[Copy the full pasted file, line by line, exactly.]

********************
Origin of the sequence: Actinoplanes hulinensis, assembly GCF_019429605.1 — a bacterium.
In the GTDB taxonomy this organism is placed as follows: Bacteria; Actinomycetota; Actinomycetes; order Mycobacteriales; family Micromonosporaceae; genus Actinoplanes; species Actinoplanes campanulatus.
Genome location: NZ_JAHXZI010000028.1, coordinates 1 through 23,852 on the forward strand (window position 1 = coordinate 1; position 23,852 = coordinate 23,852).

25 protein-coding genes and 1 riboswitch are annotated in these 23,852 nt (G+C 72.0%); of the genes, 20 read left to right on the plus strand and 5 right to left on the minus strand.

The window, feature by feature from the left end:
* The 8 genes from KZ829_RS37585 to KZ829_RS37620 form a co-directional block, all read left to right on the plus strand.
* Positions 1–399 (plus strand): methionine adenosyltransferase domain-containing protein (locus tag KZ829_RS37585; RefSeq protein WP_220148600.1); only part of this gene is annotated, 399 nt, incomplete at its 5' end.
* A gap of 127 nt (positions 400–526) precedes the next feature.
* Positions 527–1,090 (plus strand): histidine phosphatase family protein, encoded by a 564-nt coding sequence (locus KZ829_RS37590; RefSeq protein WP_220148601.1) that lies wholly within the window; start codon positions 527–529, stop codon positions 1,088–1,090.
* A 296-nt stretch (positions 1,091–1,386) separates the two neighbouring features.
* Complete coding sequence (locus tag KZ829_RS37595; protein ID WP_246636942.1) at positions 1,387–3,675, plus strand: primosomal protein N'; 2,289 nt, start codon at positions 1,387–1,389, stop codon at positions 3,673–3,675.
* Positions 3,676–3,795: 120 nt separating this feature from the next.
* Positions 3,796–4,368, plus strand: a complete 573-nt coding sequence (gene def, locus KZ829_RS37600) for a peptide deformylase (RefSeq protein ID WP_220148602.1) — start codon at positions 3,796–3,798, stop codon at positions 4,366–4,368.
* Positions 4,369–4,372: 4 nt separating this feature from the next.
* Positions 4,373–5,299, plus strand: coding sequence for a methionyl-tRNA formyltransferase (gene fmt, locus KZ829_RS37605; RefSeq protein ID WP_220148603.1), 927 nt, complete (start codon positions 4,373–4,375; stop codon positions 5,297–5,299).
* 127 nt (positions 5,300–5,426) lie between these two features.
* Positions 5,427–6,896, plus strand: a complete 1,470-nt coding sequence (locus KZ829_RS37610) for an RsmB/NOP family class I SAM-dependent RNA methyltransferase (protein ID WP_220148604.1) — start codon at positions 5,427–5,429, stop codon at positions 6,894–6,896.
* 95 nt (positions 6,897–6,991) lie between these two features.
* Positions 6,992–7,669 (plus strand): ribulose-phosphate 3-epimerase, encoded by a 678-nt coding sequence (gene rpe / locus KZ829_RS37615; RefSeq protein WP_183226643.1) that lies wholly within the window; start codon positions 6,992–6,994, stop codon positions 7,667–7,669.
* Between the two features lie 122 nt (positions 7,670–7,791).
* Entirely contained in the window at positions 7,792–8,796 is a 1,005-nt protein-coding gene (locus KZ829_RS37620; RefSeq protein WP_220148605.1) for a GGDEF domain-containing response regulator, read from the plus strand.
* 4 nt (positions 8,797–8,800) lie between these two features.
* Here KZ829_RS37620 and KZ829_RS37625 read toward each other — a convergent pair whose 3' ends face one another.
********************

Origin of the sequence: Actinoplanes hulinensis, assembly GCF_019429605.1 — a bacterium.
In the GTDB taxonomy this organism is placed as follows: Bacteria; Actinomycetota; Actinomycetes; order Mycobacteriales; family Micromonosporaceae; genus Actinoplanes; species Actinoplanes campanulatus.
Genome location: NZ_JAHXZI010000028.1, coordinates 1 through 23,852 on the forward strand (window position 1 = coordinate 1; position 23,852 = coordinate 23,852).

25 protein-coding genes and 1 riboswitch are annotated in these 23,852 nt (G+C 72.0%); of the genes, 20 read left to right on the plus strand and 5 right to left on the minus strand.

The window, feature by feature from the left end:
* The 8 genes from KZ829_RS37585 to KZ829_RS37620 form a co-directional block, all read left to right on the plus strand.
* Positions 1–399 (plus strand): methionine adenosyltransferase domain-containing protein (locus tag KZ829_RS37585; RefSeq protein WP_220148600.1); only part of this gene is annotated, 399 nt, incomplete at its 5' end.
* A gap of 127 nt (positions 400–526) precedes the next feature.
* Positions 527–1,090 (plus strand): histidine phosphatase family protein, encoded by a 564-nt coding sequence (locus KZ829_RS37590; RefSeq protein WP_220148601.1) that lies wholly within the window; start codon positions 527–529, stop codon positions 1,088–1,090.
* A 296-nt stretch (positions 1,091–1,386) separates the two neighbouring features.
* Complete coding sequence (locus tag KZ829_RS37595; protein ID WP_246636942.1) at positions 1,387–3,675, plus strand: primosomal protein N'; 2,289 nt, start codon at positions 1,387–1,389, stop codon at positions 3,673–3,675.
* Positions 3,676–3,795: 120 nt separating this feature from the next.
* Positions 3,796–4,368, plus strand: a complete 573-nt coding sequence (gene def, locus KZ829_RS37600) for a peptide deformylase (RefSeq protein ID WP_220148602.1) — start codon at positions 3,796–3,798, stop codon at positions 4,366–4,368.
* Positions 4,369–4,372: 4 nt separating this feature from the next.
* Positions 4,373–5,299, plus strand: coding sequence for a methionyl-tRNA formyltransferase (gene fmt, locus KZ829_RS37605; RefSeq protein ID WP_220148603.1), 927 nt, complete (start codon positions 4,373–4,375; stop codon positions 5,297–5,299).
* 127 nt (positions 5,300–5,426) lie between these two features.
* Positions 5,427–6,896, plus strand: a complete 1,470-nt coding sequence (locus KZ829_RS37610) for an RsmB/NOP family class I SAM-dependent RNA methyltransferase (protein ID WP_220148604.1) — start codon at positions 5,427–5,429, stop codon at positions 6,894–6,896.
* 95 nt (positions 6,897–6,991) lie between these two features.
* Positions 6,992–7,669 (plus strand): ribulose-phosphate 3-epimerase, encoded by a 678-nt coding sequence (gene rpe / locus KZ829_RS37615; RefSeq protein WP_183226643.1) that lies wholly within the window; start codon positions 6,992–6,994, stop codon positions 7,667–7,669.
* Between the two features lie 122 nt (positions 7,670–7,791).
* Entirely contained in the window at positions 7,792–8,796 is a 1,005-nt protein-coding gene (locus KZ829_RS37620; RefSeq protein WP_220148605.1) for a GGDEF domain-containing response regulator, read from the plus strand.
* 4 nt (positions 8,797–8,800) lie between these two features.
* Here KZ829_RS37620 and KZ829_RS37625 read toward each other — a convergent pair whose 3' ends face one another.